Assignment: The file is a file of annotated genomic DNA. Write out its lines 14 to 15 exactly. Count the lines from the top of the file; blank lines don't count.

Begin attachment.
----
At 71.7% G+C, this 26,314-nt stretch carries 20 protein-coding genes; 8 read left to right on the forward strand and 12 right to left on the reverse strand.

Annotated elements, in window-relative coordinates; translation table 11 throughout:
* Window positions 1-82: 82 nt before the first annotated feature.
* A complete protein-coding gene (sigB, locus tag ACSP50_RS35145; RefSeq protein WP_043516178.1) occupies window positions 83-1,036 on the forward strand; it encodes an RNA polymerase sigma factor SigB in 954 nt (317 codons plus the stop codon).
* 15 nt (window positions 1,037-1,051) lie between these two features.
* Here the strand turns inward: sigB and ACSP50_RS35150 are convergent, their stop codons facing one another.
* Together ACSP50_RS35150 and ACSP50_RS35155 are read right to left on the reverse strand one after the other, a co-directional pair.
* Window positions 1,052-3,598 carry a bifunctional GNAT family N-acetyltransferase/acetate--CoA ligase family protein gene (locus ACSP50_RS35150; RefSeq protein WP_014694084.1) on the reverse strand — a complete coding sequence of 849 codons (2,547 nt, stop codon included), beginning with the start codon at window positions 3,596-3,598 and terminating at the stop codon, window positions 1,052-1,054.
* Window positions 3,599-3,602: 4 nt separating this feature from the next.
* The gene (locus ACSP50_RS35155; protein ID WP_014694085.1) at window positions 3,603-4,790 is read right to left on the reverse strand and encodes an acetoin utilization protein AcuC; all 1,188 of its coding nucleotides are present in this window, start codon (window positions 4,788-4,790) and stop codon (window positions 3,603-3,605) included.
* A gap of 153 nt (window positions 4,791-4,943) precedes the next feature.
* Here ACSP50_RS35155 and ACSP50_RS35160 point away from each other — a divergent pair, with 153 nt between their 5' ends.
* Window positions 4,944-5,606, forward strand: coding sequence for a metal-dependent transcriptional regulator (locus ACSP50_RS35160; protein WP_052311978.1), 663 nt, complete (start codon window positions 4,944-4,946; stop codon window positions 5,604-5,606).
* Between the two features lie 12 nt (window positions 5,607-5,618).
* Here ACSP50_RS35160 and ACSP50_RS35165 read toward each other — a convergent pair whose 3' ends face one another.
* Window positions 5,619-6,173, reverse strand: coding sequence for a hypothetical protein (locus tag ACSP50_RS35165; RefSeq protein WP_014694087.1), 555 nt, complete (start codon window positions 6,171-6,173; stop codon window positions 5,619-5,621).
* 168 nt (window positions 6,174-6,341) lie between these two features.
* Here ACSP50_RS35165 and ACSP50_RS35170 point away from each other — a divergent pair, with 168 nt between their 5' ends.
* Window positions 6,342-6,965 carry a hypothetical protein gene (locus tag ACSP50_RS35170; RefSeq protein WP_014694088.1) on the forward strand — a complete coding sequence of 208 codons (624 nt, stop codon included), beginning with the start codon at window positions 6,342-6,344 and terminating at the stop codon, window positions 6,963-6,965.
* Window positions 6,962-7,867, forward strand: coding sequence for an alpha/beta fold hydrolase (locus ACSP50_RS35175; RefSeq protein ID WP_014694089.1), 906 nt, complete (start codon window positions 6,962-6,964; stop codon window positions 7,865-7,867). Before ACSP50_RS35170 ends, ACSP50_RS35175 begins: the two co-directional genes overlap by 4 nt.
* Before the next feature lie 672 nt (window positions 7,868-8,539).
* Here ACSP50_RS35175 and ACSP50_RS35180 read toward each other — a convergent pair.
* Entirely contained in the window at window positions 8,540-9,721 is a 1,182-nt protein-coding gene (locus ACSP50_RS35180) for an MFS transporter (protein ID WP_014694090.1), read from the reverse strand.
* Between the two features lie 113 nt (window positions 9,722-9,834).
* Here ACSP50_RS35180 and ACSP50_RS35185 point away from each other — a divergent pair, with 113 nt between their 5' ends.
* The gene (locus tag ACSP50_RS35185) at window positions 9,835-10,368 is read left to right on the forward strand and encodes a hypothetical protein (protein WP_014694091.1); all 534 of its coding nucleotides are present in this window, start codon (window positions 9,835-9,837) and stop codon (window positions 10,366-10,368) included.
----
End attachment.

* Between the two features lie 12 nt (window positions 5,607-5,618).
* Here ACSP50_RS35160 and ACSP50_RS35165 read toward each other — a convergent pair whose 3' ends face one another.